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Major Turkish Gas Discovery To Start Transmission This Week

Less than a month before general elections that will decide the fate of Turkish President Recep Tayyip Erdogan, the government has announced that a natural gas discovery in the Black Sea will start production and deliveries as soon as April 20, helping the country move towards energy independence.

The discovery, said to encompass some 710 billion cubic meters worth more than $500 billion, could meet Turkey’s residential domestic demand for 35 years and industrial demand for a decade and a half, according to Turkey’s natural resource minister.

The discovery of the Sakarya field in the Black Sea is now set to begin transmission later this week and will initially produce some 10 million cubic meters per day, ramping up to 40 million cubic meters per day in three years.

Distribution of natural gas to households is set to begin in May, according to the minister, as reported by CNN Turk.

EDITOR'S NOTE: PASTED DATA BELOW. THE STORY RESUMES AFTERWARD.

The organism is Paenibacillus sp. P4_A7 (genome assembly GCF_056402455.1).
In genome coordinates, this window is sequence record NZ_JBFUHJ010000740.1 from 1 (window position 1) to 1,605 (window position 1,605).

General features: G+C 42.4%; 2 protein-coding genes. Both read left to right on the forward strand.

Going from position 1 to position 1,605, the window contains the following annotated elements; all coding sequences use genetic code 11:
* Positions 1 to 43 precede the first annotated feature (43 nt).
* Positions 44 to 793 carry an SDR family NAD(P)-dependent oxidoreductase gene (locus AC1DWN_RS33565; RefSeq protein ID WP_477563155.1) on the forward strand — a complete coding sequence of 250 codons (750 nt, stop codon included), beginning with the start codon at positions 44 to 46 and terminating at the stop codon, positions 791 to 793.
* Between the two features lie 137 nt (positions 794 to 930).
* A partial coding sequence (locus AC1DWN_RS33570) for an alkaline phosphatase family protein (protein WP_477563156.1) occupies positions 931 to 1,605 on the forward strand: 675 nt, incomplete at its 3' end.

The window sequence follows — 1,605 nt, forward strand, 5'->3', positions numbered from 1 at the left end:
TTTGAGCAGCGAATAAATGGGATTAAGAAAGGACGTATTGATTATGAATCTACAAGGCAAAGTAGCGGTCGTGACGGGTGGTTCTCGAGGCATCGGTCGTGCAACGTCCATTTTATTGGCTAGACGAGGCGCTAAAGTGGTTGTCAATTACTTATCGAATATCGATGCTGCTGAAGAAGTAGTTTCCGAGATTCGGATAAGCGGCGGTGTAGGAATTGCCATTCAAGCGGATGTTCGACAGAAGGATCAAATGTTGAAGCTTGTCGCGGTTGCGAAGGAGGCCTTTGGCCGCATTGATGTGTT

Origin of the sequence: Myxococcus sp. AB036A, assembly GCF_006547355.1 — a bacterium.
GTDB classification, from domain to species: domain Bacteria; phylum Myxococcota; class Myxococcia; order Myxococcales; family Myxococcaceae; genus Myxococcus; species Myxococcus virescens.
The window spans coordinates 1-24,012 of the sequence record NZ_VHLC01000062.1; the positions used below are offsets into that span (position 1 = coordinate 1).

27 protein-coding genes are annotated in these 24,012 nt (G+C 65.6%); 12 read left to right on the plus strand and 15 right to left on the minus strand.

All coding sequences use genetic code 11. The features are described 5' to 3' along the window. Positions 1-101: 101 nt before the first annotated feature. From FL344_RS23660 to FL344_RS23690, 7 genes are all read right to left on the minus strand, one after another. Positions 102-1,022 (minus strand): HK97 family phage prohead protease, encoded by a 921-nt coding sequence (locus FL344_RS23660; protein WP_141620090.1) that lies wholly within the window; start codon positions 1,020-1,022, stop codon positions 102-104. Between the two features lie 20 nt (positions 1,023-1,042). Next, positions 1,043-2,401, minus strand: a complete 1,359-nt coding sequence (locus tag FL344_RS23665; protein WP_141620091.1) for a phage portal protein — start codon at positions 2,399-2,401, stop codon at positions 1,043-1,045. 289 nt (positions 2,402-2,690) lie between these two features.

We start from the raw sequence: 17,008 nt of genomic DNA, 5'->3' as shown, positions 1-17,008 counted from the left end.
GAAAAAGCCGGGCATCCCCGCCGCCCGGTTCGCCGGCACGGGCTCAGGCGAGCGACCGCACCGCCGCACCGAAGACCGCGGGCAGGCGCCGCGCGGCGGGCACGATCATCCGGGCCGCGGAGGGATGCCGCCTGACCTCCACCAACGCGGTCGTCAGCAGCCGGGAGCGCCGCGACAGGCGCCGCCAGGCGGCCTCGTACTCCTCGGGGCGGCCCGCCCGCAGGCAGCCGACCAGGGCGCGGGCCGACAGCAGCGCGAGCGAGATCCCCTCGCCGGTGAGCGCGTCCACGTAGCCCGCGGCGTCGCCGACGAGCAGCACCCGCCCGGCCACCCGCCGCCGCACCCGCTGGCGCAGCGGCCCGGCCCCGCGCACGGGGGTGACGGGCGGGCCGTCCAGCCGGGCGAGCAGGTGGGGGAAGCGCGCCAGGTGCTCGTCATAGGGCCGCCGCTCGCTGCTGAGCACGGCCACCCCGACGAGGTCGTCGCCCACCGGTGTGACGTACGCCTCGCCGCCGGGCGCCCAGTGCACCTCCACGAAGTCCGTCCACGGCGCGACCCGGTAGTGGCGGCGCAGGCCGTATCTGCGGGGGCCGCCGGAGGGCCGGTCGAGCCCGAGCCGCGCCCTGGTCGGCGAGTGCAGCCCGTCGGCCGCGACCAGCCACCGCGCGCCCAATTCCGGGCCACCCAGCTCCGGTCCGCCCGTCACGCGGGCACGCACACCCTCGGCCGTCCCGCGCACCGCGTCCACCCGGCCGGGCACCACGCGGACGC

This is a major victory for embattled President Erdogan, whose popularity has dropped significantly since a devastating earthquake left over 40,000 people dead when tens of thousands of buildings collapsed due to code violations.

The start-up of the Sakarya field will allow Erdogan to boost his electoral chances by giving away free energy at a time when Turks are struggling with soaring inflation.

Earlier this month, Bloomberg cited UniCredit SpA economists as saying they expected Turkey’s annual inflation to end the year at 50%, though tighter monetary policy could ease that closer to 24% in 2024, depending on the outcome of May elections.

While Ankara will likely be eyeing natural gas exports to Europe to boost state coffers, promises of lower energy bills at home are crucial to Erdogan’s election chances.

On May 14, Erdogan–who has ruled for 20 years and has become increasingly authoritarian–will go up against an opposition candidate dubbed the “Turkish Gandhi”, Kemal K?l?çdaro?lu, who appears to have a slight lead in the polls.

Turkey is dependent on oil and gas imports from Russia, Azerbaijan, Iran, Qatar, the U.S., Nigeria and Algeria. 

By Charles Kennedy for Oilprice.com

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